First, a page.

PODGE has been intriguing us ever since emerging from the SoundCloud ether last year. As one of this year’s cohort of Merseyrail Sound Station artists, he has been honing his sound into even sharper versions of the whip-smart music he burst onto the scene with. His music is a tangle of spaced-out melodies sung over a joyful, expansive electronic horizon of audio which leaves no sound unturned. “I guess the best way to describe it would be catchy tunes and weird noises,” he tells us, “the most common things I hear people mention about my music are all the little details I try putting into my production.” The opening track of his self-released debut album, The Hero Appears, begins with a frantic chattering in chipmunk tones – it sounds like fairies bickering out of earshot. Throughout the album, he samples everything from guitars to ambient sounds and white noise.

His influences are just as eclectic: “I’m really inspired by a lot of anime: Ping Pong The Animation, Miss Kobayashi’s Dragon Maid and Nichijou are probably the most inspirational. I really enjoy the cheerful but sometimes contemplative nature of these shows and it’s not really something I think I can explain well.” He may not be able to put it into words, but this sense of covert melancholy within a world of beauty and fun certainly articulates itself in his music. “Car Seat Headrest was probably one of the first artists I got obsessed with after I started making music,” he continues. “I think I was really attracted to the whole DIY aspect of the band, especially back in 2015.”

“There’s always some way you can improve music, that’s why I’ll probably never get bored of it”

There are numerous other luminaries evident (Aphex Twin and Tyler, The Creator are referenced, while Animal Collective loom unmentioned in the background), but the artist who Podge credits as having the most crucial impact on his sound is Japanese producer Cornelius. “His album Fantasma is a big part of the reason why I have my style now, and listening to it last year was a big eye-opener, stylistically. If I could support any artist it would probably be Cornelius. It would be crazy to see what kind of set-up he’s running live.”

Podge is one of the new wave of artists now emerging whose musical education was mostly virtual – a bedroom artist directing their own tuition, intuitively. For such artists, cultural boundaries which dictate what music from a certain place sounds like are irrelevant and nonexistent. Growing up in Wirral and playing guitar and bass with friends from the age of 15 developed into a personal relationship with a laptop, a synthesiser and all the sounds on the internet. “Honestly, I’ve only been to a few gigs in my life. I guess I’m just too lazy to go see anyone unless I really love their music.” The virtual soundscape can be a more democratic one, and where the middle-man between artist and audience disappears, industry recluses can become the hero of one boy’s bedroom. Podge recommends our readers listen to artist Arvid’s album Old Factory Living: “It’s a super chilled-out album and has some super catchy songs on it. I found his music in a thread on an image board when I was, like, 15 and showed my friends, and we’ve all been listening to it since then. It’s weird ’cos to me the album feels like an old classic, but I don’t think the guy even has 500 followers on SoundCloud.”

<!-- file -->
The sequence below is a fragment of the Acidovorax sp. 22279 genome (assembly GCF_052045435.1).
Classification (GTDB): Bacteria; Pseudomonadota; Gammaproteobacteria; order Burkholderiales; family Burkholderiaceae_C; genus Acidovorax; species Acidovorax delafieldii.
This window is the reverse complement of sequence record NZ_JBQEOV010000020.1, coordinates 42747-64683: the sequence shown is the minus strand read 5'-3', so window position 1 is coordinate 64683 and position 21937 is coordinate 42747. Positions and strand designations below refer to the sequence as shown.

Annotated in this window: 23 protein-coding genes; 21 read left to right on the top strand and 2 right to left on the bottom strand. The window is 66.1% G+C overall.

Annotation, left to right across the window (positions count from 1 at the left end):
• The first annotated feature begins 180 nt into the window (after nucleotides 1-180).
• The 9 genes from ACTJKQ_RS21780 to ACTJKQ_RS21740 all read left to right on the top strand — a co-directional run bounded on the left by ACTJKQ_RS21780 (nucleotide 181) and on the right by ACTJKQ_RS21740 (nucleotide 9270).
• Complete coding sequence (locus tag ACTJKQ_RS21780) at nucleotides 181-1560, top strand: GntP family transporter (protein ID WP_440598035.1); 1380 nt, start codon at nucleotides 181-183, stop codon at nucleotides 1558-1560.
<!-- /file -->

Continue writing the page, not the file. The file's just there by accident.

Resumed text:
Podge’s inquisitive disposition means his love of music lies in the never-ending pursuit. “Music is one of the most fulfilling things that I do. The fact that there hasn’t been – and probably never will be – an objectively perfect piece of music means that there’s always some way you can improve music, and that’s why I think I’ll probably never get bored of it.”

“My favourite song to perform is a super old one I made nearly two years ago called 100% Orange Juice,” Podge tells us. “It’s one of those songs where you finish writing it and it feels like it came from nowhere, or like some sort of higher part of me that I can’t consciously tap into has allowed for a bit of itself to seep out. Those are the best songs to perform – when you write music because it doesn’t feel like you’re playing your own song. It just feels like an old favourite from an artist I really like.”



Podge’s new single Yuka-Peno, recorded at Parr Street Studios, is released on 5th June via The Label Recordings.

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